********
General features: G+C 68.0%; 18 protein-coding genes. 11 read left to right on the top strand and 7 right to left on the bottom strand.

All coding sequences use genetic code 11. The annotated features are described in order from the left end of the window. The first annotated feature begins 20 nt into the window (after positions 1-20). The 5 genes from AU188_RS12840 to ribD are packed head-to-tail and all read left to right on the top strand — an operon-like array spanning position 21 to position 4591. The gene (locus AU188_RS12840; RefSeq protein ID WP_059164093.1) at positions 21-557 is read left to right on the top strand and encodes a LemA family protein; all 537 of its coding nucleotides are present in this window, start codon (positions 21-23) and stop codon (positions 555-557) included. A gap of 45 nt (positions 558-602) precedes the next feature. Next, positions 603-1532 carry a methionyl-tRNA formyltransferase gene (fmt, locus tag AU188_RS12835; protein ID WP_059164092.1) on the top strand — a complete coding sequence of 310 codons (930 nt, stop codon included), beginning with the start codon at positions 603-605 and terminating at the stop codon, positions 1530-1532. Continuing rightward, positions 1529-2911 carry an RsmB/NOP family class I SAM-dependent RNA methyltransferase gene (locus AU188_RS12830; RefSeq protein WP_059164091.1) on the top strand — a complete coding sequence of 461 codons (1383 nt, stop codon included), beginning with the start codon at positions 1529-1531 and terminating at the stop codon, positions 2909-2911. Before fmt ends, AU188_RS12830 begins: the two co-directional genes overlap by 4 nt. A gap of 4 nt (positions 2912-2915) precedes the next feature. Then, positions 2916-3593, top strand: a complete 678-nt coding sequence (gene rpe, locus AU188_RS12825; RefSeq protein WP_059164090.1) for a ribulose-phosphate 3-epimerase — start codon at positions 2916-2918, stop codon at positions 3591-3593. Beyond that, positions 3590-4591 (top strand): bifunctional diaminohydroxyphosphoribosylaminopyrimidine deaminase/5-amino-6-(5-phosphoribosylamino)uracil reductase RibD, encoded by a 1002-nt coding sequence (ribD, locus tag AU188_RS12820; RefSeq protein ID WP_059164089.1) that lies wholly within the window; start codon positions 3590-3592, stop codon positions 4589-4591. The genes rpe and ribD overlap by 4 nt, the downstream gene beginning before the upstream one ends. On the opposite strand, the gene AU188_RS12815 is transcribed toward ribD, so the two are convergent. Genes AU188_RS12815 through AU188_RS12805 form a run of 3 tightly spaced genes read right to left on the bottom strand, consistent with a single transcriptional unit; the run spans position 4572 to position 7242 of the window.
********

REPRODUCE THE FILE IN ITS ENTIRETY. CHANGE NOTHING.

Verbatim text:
General features: G+C 68.0%; 18 protein-coding genes. 11 read left to right on the top strand and 7 right to left on the bottom strand.

All coding sequences use genetic code 11. The annotated features are described in order from the left end of the window. The first annotated feature begins 20 nt into the window (after positions 1-20). The 5 genes from AU188_RS12840 to ribD are packed head-to-tail and all read left to right on the top strand — an operon-like array spanning position 21 to position 4591. The gene (locus AU188_RS12840; RefSeq protein ID WP_059164093.1) at positions 21-557 is read left to right on the top strand and encodes a LemA family protein; all 537 of its coding nucleotides are present in this window, start codon (positions 21-23) and stop codon (positions 555-557) included. A gap of 45 nt (positions 558-602) precedes the next feature. Next, positions 603-1532 carry a methionyl-tRNA formyltransferase gene (fmt, locus tag AU188_RS12835; protein ID WP_059164092.1) on the top strand — a complete coding sequence of 310 codons (930 nt, stop codon included), beginning with the start codon at positions 603-605 and terminating at the stop codon, positions 1530-1532. Continuing rightward, positions 1529-2911 carry an RsmB/NOP family class I SAM-dependent RNA methyltransferase gene (locus AU188_RS12830; RefSeq protein WP_059164091.1) on the top strand — a complete coding sequence of 461 codons (1383 nt, stop codon included), beginning with the start codon at positions 1529-1531 and terminating at the stop codon, positions 2909-2911. Before fmt ends, AU188_RS12830 begins: the two co-directional genes overlap by 4 nt. A gap of 4 nt (positions 2912-2915) precedes the next feature. Then, positions 2916-3593, top strand: a complete 678-nt coding sequence (gene rpe, locus AU188_RS12825; RefSeq protein WP_059164090.1) for a ribulose-phosphate 3-epimerase — start codon at positions 2916-2918, stop codon at positions 3591-3593. Beyond that, positions 3590-4591 (top strand): bifunctional diaminohydroxyphosphoribosylaminopyrimidine deaminase/5-amino-6-(5-phosphoribosylamino)uracil reductase RibD, encoded by a 1002-nt coding sequence (ribD, locus tag AU188_RS12820; RefSeq protein ID WP_059164089.1) that lies wholly within the window; start codon positions 3590-3592, stop codon positions 4589-4591. The genes rpe and ribD overlap by 4 nt, the downstream gene beginning before the upstream one ends. On the opposite strand, the gene AU188_RS12815 is transcribed toward ribD, so the two are convergent. Genes AU188_RS12815 through AU188_RS12805 form a run of 3 tightly spaced genes read right to left on the bottom strand, consistent with a single transcriptional unit; the run spans position 4572 to position 7242 of the window.